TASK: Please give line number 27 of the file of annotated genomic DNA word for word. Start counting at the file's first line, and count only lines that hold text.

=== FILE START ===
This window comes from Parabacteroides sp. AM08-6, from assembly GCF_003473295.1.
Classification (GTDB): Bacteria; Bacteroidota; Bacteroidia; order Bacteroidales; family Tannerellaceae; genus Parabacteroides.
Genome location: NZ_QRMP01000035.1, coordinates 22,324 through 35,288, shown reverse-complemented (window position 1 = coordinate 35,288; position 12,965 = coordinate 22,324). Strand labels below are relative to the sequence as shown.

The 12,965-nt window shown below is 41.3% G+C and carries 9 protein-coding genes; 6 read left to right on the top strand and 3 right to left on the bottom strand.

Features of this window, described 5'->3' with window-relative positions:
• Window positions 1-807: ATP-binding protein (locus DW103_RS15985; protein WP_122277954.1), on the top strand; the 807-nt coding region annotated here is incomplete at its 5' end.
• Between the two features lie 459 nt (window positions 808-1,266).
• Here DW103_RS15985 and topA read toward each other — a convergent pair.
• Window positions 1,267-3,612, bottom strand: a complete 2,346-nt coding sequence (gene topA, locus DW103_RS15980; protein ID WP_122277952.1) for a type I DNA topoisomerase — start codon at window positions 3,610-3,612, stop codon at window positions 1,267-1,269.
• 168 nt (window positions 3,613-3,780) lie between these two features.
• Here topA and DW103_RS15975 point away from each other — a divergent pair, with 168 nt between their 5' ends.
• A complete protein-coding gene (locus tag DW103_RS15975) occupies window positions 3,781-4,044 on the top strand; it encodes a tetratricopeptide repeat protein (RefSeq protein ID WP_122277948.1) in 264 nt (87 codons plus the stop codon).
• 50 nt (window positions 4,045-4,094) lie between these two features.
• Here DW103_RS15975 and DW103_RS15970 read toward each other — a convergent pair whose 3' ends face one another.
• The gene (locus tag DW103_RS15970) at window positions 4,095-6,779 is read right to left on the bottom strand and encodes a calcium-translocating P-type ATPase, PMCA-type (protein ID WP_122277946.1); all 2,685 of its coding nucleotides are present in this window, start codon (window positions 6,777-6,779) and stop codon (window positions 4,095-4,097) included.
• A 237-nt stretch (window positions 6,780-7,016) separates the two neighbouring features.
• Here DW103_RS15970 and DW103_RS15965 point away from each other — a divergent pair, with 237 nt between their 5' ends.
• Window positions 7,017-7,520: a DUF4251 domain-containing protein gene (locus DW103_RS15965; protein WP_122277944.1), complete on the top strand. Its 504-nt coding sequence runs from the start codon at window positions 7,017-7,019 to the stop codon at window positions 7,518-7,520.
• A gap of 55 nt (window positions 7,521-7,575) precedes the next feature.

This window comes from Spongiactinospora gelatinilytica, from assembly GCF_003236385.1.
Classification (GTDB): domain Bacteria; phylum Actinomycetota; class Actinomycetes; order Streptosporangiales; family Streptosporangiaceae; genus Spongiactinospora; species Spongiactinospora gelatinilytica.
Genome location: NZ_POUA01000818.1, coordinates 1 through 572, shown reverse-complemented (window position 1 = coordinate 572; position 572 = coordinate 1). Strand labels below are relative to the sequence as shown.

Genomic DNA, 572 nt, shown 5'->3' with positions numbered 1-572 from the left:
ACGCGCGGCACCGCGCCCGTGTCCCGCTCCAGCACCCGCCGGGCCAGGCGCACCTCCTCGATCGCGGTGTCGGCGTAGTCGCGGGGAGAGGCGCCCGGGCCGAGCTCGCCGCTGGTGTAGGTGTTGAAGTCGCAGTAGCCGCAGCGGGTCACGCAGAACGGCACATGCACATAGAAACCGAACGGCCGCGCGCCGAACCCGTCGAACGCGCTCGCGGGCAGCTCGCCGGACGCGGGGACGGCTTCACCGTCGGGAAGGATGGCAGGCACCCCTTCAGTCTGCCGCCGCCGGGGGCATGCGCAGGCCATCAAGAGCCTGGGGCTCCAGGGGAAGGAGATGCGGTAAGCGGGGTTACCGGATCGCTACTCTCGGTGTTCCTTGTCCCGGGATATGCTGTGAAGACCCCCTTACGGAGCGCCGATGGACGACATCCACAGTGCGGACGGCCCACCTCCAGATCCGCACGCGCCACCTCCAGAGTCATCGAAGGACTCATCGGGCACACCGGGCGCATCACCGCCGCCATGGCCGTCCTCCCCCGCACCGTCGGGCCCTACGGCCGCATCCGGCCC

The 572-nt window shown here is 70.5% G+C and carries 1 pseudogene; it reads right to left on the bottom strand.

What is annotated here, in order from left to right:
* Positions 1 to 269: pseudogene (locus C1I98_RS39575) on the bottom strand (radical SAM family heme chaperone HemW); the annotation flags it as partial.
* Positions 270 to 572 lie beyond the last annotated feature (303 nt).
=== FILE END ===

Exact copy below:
* Positions 1 to 269: pseudogene (locus C1I98_RS39575) on the bottom strand (radical SAM family heme chaperone HemW); the annotation flags it as partial.